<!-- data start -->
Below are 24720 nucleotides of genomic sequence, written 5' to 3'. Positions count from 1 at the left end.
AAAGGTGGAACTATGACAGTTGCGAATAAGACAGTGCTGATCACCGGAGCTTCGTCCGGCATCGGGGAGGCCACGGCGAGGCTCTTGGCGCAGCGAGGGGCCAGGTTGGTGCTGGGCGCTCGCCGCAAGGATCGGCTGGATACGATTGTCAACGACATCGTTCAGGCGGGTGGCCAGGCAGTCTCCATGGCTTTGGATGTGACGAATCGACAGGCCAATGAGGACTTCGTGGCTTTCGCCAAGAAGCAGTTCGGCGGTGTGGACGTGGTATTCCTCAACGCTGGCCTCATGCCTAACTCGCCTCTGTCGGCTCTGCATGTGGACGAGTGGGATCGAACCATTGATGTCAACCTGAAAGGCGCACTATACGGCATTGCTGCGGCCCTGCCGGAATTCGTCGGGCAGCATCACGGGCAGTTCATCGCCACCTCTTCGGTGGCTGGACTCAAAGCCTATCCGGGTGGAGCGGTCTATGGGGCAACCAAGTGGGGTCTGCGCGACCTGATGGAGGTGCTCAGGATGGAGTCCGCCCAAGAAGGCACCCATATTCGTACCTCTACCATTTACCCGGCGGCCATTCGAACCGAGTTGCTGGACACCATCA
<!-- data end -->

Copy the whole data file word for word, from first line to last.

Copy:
Below are 24720 nucleotides of genomic sequence, written 5' to 3'. Positions count from 1 at the left end.
AAAGGTGGAACTATGACAGTTGCGAATAAGACAGTGCTGATCACCGGAGCTTCGTCCGGCATCGGGGAGGCCACGGCGAGGCTCTTGGCGCAGCGAGGGGCCAGGTTGGTGCTGGGCGCTCGCCGCAAGGATCGGCTGGATACGATTGTCAACGACATCGTTCAGGCGGGTGGCCAGGCAGTCTCCATGGCTTTGGATGTGACGAATCGACAGGCCAATGAGGACTTCGTGGCTTTCGCCAAGAAGCAGTTCGGCGGTGTGGACGTGGTATTCCTCAACGCTGGCCTCATGCCTAACTCGCCTCTGTCGGCTCTGCATGTGGACGAGTGGGATCGAACCATTGATGTCAACCTGAAAGGCGCACTATACGGCATTGCTGCGGCCCTGCCGGAATTCGTCGGGCAGCATCACGGGCAGTTCATCGCCACCTCTTCGGTGGCTGGACTCAAAGCCTATCCGGGTGGAGCGGTCTATGGGGCAACCAAGTGGGGTCTGCGCGACCTGATGGAGGTGCTCAGGATGGAGTCCGCCCAAGAAGGCACCCATATTCGTACCTCTACCATTTACCCGGCGGCCATTCGAACCGAGTTGCTGGACACCATCA